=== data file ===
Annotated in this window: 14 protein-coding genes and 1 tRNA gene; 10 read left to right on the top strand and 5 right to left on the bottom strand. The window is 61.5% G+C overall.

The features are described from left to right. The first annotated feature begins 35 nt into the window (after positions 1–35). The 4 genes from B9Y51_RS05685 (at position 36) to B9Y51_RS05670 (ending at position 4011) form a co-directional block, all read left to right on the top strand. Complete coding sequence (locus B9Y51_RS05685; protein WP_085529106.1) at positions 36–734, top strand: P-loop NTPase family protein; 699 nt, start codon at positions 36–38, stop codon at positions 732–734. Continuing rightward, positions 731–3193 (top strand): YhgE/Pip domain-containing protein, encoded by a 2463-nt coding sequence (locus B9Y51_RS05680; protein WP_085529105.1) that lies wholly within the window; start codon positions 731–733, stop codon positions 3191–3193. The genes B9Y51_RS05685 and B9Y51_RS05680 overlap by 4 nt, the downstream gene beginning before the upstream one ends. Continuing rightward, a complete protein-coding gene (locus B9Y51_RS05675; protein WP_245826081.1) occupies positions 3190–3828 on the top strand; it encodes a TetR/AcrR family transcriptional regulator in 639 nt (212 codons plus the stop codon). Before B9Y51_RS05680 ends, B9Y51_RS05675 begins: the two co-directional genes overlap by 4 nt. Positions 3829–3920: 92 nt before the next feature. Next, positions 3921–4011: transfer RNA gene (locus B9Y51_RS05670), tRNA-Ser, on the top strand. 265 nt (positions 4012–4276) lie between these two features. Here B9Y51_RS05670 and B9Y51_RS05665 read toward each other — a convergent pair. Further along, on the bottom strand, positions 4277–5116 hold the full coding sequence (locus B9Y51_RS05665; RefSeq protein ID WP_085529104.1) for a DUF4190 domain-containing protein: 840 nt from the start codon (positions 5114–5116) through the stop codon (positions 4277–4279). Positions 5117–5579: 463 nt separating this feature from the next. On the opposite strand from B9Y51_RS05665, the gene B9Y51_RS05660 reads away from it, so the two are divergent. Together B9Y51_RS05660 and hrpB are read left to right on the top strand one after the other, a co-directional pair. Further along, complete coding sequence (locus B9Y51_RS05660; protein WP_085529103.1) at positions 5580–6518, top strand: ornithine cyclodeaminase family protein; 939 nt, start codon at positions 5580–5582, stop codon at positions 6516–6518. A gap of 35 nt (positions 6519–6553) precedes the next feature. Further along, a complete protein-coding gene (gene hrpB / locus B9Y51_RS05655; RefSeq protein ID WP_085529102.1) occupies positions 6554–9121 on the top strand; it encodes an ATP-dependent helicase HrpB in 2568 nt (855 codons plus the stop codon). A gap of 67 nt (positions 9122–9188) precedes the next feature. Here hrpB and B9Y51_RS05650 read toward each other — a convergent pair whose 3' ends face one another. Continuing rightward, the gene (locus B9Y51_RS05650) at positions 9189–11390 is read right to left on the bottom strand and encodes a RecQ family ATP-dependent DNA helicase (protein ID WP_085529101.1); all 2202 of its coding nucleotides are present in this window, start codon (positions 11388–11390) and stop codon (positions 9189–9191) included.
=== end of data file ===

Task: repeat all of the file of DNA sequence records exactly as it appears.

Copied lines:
Annotated in this window: 14 protein-coding genes and 1 tRNA gene; 10 read left to right on the top strand and 5 right to left on the bottom strand. The window is 61.5% G+C overall.

The features are described from left to right. The first annotated feature begins 35 nt into the window (after positions 1–35). The 4 genes from B9Y51_RS05685 (at position 36) to B9Y51_RS05670 (ending at position 4011) form a co-directional block, all read left to right on the top strand. Complete coding sequence (locus B9Y51_RS05685; protein WP_085529106.1) at positions 36–734, top strand: P-loop NTPase family protein; 699 nt, start codon at positions 36–38, stop codon at positions 732–734. Continuing rightward, positions 731–3193 (top strand): YhgE/Pip domain-containing protein, encoded by a 2463-nt coding sequence (locus B9Y51_RS05680; protein WP_085529105.1) that lies wholly within the window; start codon positions 731–733, stop codon positions 3191–3193. The genes B9Y51_RS05685 and B9Y51_RS05680 overlap by 4 nt, the downstream gene beginning before the upstream one ends. Continuing rightward, a complete protein-coding gene (locus B9Y51_RS05675; protein WP_245826081.1) occupies positions 3190–3828 on the top strand; it encodes a TetR/AcrR family transcriptional regulator in 639 nt (212 codons plus the stop codon). Before B9Y51_RS05680 ends, B9Y51_RS05675 begins: the two co-directional genes overlap by 4 nt. Positions 3829–3920: 92 nt before the next feature. Next, positions 3921–4011: transfer RNA gene (locus B9Y51_RS05670), tRNA-Ser, on the top strand. 265 nt (positions 4012–4276) lie between these two features. Here B9Y51_RS05670 and B9Y51_RS05665 read toward each other — a convergent pair. Further along, on the bottom strand, positions 4277–5116 hold the full coding sequence (locus B9Y51_RS05665; RefSeq protein ID WP_085529104.1) for a DUF4190 domain-containing protein: 840 nt from the start codon (positions 5114–5116) through the stop codon (positions 4277–4279). Positions 5117–5579: 463 nt separating this feature from the next. On the opposite strand from B9Y51_RS05665, the gene B9Y51_RS05660 reads away from it, so the two are divergent. Together B9Y51_RS05660 and hrpB are read left to right on the top strand one after the other, a co-directional pair. Further along, complete coding sequence (locus B9Y51_RS05660; protein WP_085529103.1) at positions 5580–6518, top strand: ornithine cyclodeaminase family protein; 939 nt, start codon at positions 5580–5582, stop codon at positions 6516–6518. A gap of 35 nt (positions 6519–6553) precedes the next feature. Further along, a complete protein-coding gene (gene hrpB / locus B9Y51_RS05655; RefSeq protein ID WP_085529102.1) occupies positions 6554–9121 on the top strand; it encodes an ATP-dependent helicase HrpB in 2568 nt (855 codons plus the stop codon). A gap of 67 nt (positions 9122–9188) precedes the next feature. Here hrpB and B9Y51_RS05650 read toward each other — a convergent pair whose 3' ends face one another. Continuing rightward, the gene (locus B9Y51_RS05650) at positions 9189–11390 is read right to left on the bottom strand and encodes a RecQ family ATP-dependent DNA helicase (protein ID WP_085529101.1); all 2202 of its coding nucleotides are present in this window, start codon (positions 11388–11390) and stop codon (positions 9189–9191) included.